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Re: [Slovak-World] Slovak/Hungarian borrowings

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  • Helen Fedor
    Varsik, Branislav. _Slovanske (slovenske) nazvy riek na slovensku a ich prevzatie Mad armi v 10.-12. storoci: prispevok k etnogeneze Slovakov._ Bratislava:
    Message 1 of 12 , Feb 2, 2005
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      Varsik, Branislav. _Slovanske (slovenske) nazvy riek na slovensku a ich
      prevzatie Mad'armi v 10.-12. storoci: prispevok k etnogeneze Slovakov._
      Bratislava: Veda, 1990.

      Helen




      >>> cnovotni@... 2/2/2005 4:59:06 PM >>>
      What was the name of the book on rivers, Helen? I 'd like to read that
      Carol
      ----- Original Message -----
      From: "Helen Fedor" <hfed@...>
      To: <Slovak-World@yahoogroups.com>
      Sent: Wednesday, February 02, 2005 1:52 PM
      Subject: Re: [Slovak-World] Slovak/Hungarian borrowings


      >
      > I also remember reading (in a book on the names of rivers in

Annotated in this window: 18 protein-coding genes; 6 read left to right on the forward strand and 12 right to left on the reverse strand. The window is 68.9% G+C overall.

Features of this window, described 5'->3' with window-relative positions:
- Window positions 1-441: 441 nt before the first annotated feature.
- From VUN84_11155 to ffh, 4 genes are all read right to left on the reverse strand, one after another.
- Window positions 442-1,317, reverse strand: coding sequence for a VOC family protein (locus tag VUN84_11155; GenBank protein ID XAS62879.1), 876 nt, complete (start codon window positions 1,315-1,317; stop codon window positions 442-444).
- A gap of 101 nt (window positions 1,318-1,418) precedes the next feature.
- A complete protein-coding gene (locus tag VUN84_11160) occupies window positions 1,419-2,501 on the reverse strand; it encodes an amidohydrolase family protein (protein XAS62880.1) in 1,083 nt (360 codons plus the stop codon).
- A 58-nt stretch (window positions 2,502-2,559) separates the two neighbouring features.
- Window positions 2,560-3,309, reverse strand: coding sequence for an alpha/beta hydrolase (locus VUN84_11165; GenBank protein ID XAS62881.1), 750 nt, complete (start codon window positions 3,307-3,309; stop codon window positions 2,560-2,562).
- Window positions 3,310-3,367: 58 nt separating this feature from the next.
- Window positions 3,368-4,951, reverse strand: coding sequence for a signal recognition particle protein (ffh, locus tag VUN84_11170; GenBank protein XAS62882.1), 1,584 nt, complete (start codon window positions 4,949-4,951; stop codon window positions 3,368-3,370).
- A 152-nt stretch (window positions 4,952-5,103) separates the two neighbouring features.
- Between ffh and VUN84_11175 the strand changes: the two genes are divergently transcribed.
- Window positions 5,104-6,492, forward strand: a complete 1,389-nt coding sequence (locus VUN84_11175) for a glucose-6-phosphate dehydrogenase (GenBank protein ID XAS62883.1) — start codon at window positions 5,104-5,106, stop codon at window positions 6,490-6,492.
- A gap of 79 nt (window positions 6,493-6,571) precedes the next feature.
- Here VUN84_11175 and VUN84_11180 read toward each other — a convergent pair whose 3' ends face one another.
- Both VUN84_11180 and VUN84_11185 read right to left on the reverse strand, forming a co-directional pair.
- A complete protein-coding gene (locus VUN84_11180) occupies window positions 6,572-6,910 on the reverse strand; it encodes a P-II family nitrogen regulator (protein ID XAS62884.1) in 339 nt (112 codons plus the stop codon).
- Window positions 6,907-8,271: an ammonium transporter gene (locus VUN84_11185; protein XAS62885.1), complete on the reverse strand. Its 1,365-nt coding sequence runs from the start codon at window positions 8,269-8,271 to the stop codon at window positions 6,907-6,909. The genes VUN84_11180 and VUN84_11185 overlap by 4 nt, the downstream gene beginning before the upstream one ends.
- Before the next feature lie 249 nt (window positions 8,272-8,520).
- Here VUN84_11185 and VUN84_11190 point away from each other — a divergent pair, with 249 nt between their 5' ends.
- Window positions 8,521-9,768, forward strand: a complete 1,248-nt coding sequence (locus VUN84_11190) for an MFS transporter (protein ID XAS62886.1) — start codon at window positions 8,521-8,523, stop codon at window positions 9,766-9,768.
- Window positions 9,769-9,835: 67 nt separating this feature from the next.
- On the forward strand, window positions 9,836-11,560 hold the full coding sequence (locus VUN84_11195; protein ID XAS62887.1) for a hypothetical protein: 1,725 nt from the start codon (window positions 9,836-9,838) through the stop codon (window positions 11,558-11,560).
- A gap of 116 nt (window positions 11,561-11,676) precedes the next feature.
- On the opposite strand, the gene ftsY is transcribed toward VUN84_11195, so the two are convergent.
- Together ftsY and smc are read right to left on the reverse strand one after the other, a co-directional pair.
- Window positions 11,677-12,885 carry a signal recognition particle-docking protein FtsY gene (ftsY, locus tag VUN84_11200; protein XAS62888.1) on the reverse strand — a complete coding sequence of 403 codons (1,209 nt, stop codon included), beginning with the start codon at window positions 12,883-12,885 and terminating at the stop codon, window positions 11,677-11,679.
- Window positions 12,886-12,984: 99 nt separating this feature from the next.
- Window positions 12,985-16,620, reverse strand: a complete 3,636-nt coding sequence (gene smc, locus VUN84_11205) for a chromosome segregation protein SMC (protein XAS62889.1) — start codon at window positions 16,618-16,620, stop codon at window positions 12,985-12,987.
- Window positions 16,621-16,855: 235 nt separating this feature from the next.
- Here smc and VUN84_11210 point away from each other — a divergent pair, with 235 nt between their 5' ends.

Slovakia
      > (yes, I read oddball things)) about double borrowings, where the
      Slavic
      > (we're talking 9th century or so) name was taken into Hungarian and
      > adapted to Hungarian phonology, and then some time (centuries?)
      later,
      > THAT form was taken back into Slovak with further adaptations to the
      > Slovak phonology at that time. It's enough to make your head spin.
      >
      > So what's the Slovak word for "mixer" (as in, a hand-held electric
      > mixer)?
      >
      > Helen
      >
      >
      >
      >
      >>>> votrubam@... 2/2/2005 12:30:05 PM >>>
      >> Are there obvious/easy ways to tell if a Hungarian word has
      >> been borrowed into Slovak or if the borrowing is from Slovak
      >> to Hungarian?
      >
      >> korhel' vs. pijak, and wonder which way this borrowing went.
      >
      > Korhel~ went from Hungarian to Slovak, Helen, but there are no easy
      > ways. Occasionally, it can be obvious to a Slovak/Hungarian native
      > speaker, because they recognize that the word is rare, has an unusual